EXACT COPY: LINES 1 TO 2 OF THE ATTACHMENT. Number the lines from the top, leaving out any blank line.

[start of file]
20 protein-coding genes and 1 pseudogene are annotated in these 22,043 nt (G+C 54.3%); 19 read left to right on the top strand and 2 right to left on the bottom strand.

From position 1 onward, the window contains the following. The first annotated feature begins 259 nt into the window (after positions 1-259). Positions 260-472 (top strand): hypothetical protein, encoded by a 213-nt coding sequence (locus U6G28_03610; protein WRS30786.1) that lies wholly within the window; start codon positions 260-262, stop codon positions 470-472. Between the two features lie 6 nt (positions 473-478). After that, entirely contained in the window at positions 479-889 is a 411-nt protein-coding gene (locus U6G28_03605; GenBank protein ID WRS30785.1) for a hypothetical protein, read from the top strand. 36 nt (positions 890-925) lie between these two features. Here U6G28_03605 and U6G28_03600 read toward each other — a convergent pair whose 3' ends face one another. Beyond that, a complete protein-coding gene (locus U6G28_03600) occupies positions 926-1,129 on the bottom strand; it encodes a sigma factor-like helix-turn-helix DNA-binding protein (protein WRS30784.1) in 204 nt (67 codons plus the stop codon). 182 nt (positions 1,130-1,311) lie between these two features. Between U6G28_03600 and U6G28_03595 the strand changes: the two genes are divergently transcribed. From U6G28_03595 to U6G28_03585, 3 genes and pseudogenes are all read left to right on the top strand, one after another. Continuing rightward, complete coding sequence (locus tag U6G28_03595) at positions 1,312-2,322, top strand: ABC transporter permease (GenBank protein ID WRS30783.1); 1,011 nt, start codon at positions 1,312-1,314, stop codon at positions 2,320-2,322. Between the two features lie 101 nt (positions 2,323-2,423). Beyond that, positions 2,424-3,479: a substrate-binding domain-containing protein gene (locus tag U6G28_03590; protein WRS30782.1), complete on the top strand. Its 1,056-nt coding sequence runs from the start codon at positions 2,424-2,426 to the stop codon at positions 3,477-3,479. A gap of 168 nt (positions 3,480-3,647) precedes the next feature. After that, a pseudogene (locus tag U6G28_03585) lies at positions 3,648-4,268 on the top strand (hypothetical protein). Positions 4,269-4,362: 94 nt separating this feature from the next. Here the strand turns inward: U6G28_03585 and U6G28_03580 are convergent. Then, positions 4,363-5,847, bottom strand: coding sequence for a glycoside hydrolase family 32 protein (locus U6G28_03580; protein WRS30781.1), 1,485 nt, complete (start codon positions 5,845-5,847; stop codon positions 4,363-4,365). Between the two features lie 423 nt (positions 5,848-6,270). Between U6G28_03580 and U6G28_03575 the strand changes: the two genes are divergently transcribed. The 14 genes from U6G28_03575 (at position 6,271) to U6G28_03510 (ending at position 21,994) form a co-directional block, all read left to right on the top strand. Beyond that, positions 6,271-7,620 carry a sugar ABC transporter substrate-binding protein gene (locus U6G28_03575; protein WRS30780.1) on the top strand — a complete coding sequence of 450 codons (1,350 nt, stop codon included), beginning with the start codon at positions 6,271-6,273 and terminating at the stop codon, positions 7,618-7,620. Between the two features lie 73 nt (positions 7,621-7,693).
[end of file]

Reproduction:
20 protein-coding genes and 1 pseudogene are annotated in these 22,043 nt (G+C 54.3%); 19 read left to right on the top strand and 2 right to left on the bottom strand.

From position 1 onward, the window contains the following. The first annotated feature begins 259 nt into the window (after positions 1-259). Positions 260-472 (top strand): hypothetical protein, encoded by a 213-nt coding sequence (locus U6G28_03610; protein WRS30786.1) that lies wholly within the window; start codon positions 260-262, stop codon positions 470-472. Between the two features lie 6 nt (positions 473-478). After that, entirely contained in the window at positions 479-889 is a 411-nt protein-coding gene (locus U6G28_03605; GenBank protein ID WRS30785.1) for a hypothetical protein, read from the top strand. 36 nt (positions 890-925) lie between these two features. Here U6G28_03605 and U6G28_03600 read toward each other — a convergent pair whose 3' ends face one another. Beyond that, a complete protein-coding gene (locus U6G28_03600) occupies positions 926-1,129 on the bottom strand; it encodes a sigma factor-like helix-turn-helix DNA-binding protein (protein WRS30784.1) in 204 nt (67 codons plus the stop codon). 182 nt (positions 1,130-1,311) lie between these two features. Between U6G28_03600 and U6G28_03595 the strand changes: the two genes are divergently transcribed. From U6G28_03595 to U6G28_03585, 3 genes and pseudogenes are all read left to right on the top strand, one after another. Continuing rightward, complete coding sequence (locus tag U6G28_03595) at positions 1,312-2,322, top strand: ABC transporter permease (GenBank protein ID WRS30783.1); 1,011 nt, start codon at positions 1,312-1,314, stop codon at positions 2,320-2,322. Between the two features lie 101 nt (positions 2,323-2,423). Beyond that, positions 2,424-3,479: a substrate-binding domain-containing protein gene (locus tag U6G28_03590; protein WRS30782.1), complete on the top strand. Its 1,056-nt coding sequence runs from the start codon at positions 2,424-2,426 to the stop codon at positions 3,477-3,479. A gap of 168 nt (positions 3,480-3,647) precedes the next feature. After that, a pseudogene (locus tag U6G28_03585) lies at positions 3,648-4,268 on the top strand (hypothetical protein). Positions 4,269-4,362: 94 nt separating this feature from the next. Here the strand turns inward: U6G28_03585 and U6G28_03580 are convergent. Then, positions 4,363-5,847, bottom strand: coding sequence for a glycoside hydrolase family 32 protein (locus U6G28_03580; protein WRS30781.1), 1,485 nt, complete (start codon positions 5,845-5,847; stop codon positions 4,363-4,365). Between the two features lie 423 nt (positions 5,848-6,270). Between U6G28_03580 and U6G28_03575 the strand changes: the two genes are divergently transcribed. The 14 genes from U6G28_03575 (at position 6,271) to U6G28_03510 (ending at position 21,994) form a co-directional block, all read left to right on the top strand. Beyond that, positions 6,271-7,620 carry a sugar ABC transporter substrate-binding protein gene (locus U6G28_03575; protein WRS30780.1) on the top strand — a complete coding sequence of 450 codons (1,350 nt, stop codon included), beginning with the start codon at positions 6,271-6,273 and terminating at the stop codon, positions 7,618-7,620. Between the two features lie 73 nt (positions 7,621-7,693).